Mice probably are too short-lived, you want something larger (unless you are building a generation ship!)
Domestic mice have a lifespan of up to about 30 months. This is not very long for Mars missions that are normally well over a year at least. Additionally, I do not think that reliable gestation and parturition of mammals has been demonstrated in space.
Landing on Mars with an animal and bringing it back alive isn't necessarily much easier than with a human (and in some ways could be much harder)
At the very basic level of feasibility of orbital transfers, the situation is very similar to the sample return problem. Sample return from Mars still hasn't been done or truly committed to, even for sub-gram samples, because, while a rocket to launch from Mars and transfer to Earth doesn't require as much delta-V or as much acceleration as a rocket to launch from Earth and go to Mars (putting it in the readily possible category rather than being marginally possible with extremely flimsy multi-stage vehicles), it still takes a pretty substantial rocket to launch from the surface of Mars -- and that rocket (even if unfueled and using ISRU to procure propellant) must be landed softly on Mars. At small animal scale, it's likely that the various "minimum gauge" concerns of practical aerospace hardware might be the limiting factor on how small this mission can be, rather than the actual payload.
However, a small mammal, just like a human, needs to be fed (at least 70 kg/year for a small dog), to have its waste disposed of, to have oxygen supplied and CO2 removed, to be shielded against radiation, and probably to be supplied with space and stimulation so that isolation and crampedness does not lead to stress and cabin-fever that quite possibly causes death by malaise or self-destruction. This means mass.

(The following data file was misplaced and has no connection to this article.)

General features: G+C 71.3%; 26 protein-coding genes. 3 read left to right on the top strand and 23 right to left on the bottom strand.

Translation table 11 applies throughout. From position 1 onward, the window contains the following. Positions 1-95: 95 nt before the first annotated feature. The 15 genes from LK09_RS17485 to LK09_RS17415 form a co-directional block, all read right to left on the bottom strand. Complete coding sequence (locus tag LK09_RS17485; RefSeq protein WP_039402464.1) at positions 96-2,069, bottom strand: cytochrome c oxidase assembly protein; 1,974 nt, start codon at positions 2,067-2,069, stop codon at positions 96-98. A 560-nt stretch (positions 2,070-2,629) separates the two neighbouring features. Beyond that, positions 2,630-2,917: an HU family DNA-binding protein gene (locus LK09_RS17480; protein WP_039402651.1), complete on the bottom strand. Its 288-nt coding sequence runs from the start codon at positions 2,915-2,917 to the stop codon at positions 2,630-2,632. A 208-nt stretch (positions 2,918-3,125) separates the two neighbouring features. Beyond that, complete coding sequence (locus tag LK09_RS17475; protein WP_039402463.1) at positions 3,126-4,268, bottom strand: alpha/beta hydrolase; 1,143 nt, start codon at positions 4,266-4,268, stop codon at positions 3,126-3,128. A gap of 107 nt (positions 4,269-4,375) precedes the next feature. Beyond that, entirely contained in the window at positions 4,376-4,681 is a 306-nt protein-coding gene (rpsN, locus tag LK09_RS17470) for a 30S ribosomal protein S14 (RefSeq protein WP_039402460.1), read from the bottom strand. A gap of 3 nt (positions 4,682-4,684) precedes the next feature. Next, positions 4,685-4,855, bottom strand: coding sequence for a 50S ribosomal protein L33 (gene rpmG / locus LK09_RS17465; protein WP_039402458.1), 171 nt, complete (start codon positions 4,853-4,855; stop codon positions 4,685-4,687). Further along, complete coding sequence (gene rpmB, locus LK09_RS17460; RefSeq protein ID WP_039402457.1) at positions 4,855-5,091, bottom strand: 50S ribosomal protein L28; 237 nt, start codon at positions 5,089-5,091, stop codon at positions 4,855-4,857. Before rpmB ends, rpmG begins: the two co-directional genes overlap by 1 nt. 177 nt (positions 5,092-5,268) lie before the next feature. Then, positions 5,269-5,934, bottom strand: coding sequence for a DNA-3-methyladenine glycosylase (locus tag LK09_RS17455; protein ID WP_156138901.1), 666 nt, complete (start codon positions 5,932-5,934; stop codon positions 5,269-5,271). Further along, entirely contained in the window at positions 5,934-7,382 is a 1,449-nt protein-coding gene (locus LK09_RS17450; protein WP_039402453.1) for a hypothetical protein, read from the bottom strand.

For an animal, there are significant additional issues: A number of tasks, critically feeding and removal of waste, have to be automated, which means additional weight and moving parts and risk of unreliability, in contrast to astronauts who can do them manually or with simple tools that don't need 100% automatic, flawless operation.
There isn't much you can learn in orbit that you can't learn in LEO.
If your goal is to find out how long-term partial gravity affects animals (a critical thing which we do not, indeed, know, and which is hard to learn on Earth), it would probably make more sense to run an experiment in LEO with a space station centrifuge, tumbling-pigeon or tether-based satellite. You will still have many of the requirements, but you don't have to land and take off, and the delta-V requirements (and therefore how much payload you get for the rocket) are vastly improved. You may be able to have astronauts tend them, and the mission length can be adjustable rather than both fixed and very long. Radiation shielding (mass) is also not as much of a problem in LEO.
If your goal is to evaluate the various stresses involved in a Mars mission, the thing to do is probably to make a battery of experiments to analyze them individually on the ground or in LEO, combining with things that we know already, rather than actually doing the Mars mission.